Can Certain Music and Sounds Reduce Your Symptoms?


Sound Therapy for Migraine

Sound Therapy for Migraine

A growing body of researchers and alternative medicine specialists are turning their attention to sound as medicine. Sound therapy has been shown to impact learning capacity, insomnia, fatigue, and even physiological processes like blood pressure and back pain. For migraine sufferers, sound therapy could help you lower or eliminate the medication you use to control the intolerable headaches.

While the healing power of good music and soothing sound is no secret, it’s also not exploited as often as it should be. A visit to a sound therapist is a good place to start, but you can also learn to use sound throughout your daily routine to reduce your pain quickly.

How Sound Can Diminish your Pain

Notice how your troubles seem to melt away when you listen to your favorite song? Well, there’s a biochemical explanation for that. Sound has a huge impact on the physical state of your brain: scans show that certain sounds and types of music can trigger centers and processes in the brain usually involved in happy, calm, and pain-free states.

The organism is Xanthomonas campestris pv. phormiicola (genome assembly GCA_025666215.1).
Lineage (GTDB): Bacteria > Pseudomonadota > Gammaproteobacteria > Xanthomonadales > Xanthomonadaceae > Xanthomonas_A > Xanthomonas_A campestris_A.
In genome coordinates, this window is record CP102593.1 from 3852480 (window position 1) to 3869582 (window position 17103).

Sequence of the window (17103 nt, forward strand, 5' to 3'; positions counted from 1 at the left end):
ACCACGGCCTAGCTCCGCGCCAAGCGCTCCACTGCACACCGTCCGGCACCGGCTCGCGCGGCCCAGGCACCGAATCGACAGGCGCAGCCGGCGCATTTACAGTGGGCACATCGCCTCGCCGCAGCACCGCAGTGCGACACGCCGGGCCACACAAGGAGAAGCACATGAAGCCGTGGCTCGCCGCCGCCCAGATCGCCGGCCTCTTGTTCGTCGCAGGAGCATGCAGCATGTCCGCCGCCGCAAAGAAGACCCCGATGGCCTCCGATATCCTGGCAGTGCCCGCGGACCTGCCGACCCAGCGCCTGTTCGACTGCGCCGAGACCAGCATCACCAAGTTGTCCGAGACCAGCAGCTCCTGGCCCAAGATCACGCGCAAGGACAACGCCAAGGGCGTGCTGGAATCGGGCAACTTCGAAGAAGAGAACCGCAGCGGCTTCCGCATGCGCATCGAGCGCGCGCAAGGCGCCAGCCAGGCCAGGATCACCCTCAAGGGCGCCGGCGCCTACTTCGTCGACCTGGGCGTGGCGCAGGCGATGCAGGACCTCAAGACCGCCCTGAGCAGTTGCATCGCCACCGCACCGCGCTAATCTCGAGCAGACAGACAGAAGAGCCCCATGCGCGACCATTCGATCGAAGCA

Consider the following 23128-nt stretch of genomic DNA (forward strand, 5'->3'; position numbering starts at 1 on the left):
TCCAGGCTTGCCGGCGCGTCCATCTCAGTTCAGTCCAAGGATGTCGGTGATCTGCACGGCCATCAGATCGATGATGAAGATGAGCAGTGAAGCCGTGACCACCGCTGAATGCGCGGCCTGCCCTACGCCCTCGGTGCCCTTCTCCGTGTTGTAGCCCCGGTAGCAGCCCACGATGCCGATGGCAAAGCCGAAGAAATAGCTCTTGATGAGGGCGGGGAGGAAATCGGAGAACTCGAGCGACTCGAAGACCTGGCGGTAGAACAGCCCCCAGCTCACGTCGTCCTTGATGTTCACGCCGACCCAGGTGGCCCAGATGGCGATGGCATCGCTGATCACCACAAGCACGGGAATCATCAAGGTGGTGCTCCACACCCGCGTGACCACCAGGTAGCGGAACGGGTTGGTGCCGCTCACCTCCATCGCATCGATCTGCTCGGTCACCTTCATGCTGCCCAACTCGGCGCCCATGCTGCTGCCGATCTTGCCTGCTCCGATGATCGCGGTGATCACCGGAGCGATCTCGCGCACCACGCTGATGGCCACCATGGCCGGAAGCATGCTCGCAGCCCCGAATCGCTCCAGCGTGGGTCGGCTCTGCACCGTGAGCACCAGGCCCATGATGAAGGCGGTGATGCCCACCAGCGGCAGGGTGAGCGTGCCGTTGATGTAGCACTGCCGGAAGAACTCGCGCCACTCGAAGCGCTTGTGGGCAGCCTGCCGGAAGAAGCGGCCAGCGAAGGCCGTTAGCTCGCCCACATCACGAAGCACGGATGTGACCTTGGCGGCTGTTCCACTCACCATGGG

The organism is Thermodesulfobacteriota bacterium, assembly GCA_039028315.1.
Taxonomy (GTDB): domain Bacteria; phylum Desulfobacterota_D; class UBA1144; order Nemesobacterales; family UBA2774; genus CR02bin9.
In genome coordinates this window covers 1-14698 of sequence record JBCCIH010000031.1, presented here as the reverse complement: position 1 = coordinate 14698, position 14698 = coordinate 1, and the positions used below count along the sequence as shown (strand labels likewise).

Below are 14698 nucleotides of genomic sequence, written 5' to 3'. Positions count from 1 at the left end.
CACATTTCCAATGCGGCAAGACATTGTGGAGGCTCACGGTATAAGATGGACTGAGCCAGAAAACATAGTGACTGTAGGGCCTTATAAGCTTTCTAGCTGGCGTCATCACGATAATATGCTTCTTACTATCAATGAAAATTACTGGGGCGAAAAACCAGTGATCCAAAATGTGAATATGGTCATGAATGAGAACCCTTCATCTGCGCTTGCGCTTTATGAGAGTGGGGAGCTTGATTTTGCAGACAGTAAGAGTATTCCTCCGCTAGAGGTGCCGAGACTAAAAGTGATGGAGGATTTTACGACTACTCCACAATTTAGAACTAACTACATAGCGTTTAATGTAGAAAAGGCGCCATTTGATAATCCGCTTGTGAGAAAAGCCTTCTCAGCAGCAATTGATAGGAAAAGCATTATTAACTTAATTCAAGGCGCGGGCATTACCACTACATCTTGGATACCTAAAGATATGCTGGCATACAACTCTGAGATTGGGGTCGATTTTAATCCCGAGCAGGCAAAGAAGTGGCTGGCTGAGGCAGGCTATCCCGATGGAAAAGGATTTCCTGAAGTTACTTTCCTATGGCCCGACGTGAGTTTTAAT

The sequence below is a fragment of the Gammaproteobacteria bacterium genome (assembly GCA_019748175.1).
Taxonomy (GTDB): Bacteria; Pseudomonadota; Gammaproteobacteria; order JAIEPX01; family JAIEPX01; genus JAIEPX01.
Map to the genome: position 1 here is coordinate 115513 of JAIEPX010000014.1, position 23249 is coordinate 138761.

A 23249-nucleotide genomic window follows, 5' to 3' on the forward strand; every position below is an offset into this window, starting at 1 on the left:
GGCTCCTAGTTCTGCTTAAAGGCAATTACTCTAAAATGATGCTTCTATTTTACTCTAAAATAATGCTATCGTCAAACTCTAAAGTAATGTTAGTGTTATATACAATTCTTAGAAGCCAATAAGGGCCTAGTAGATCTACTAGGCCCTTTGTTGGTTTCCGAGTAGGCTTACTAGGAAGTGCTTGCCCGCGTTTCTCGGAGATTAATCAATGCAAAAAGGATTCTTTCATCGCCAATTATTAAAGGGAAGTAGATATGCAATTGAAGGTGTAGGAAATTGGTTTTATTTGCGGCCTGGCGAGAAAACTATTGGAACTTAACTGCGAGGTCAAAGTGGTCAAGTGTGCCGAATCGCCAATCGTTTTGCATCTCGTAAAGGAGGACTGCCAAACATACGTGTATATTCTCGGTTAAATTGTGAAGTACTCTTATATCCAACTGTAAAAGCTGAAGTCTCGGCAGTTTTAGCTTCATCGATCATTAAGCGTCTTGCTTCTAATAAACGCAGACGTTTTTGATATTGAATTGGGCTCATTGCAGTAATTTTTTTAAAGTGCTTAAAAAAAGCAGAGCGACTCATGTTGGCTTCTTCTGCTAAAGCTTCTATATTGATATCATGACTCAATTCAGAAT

Change in Frequency

Enjoyable music and more subtle harmonizing vibrations can effectively take your brainwaves from the active beta state to the deeper, relaxed states known as alpha, theta, and delta. Once you’ve entered into these deeper mental states, your body will relax and cells begin to regenerate.

Increase in Neurotransmitters

When you listen to music that lightens your mood and relaxes your mind, your levels of dopamine will begin to rise. Since this neurotransmitter is responsible for regulating pain and increasing euphoric feelings (almost like an opiate), it’s no wonder that you can find relief in a really good song.

Types of Sound Therapy

It is believed that sound can bring together powerful physical and emotional processes for release and healing. Of course, sound is very subjective; everyone processes sound in their own way, and music to the ears of your friend may be grating and unnerving for you. Sound therapy makes use of several types of sound, so there’s a good chance that at least one method will work for you.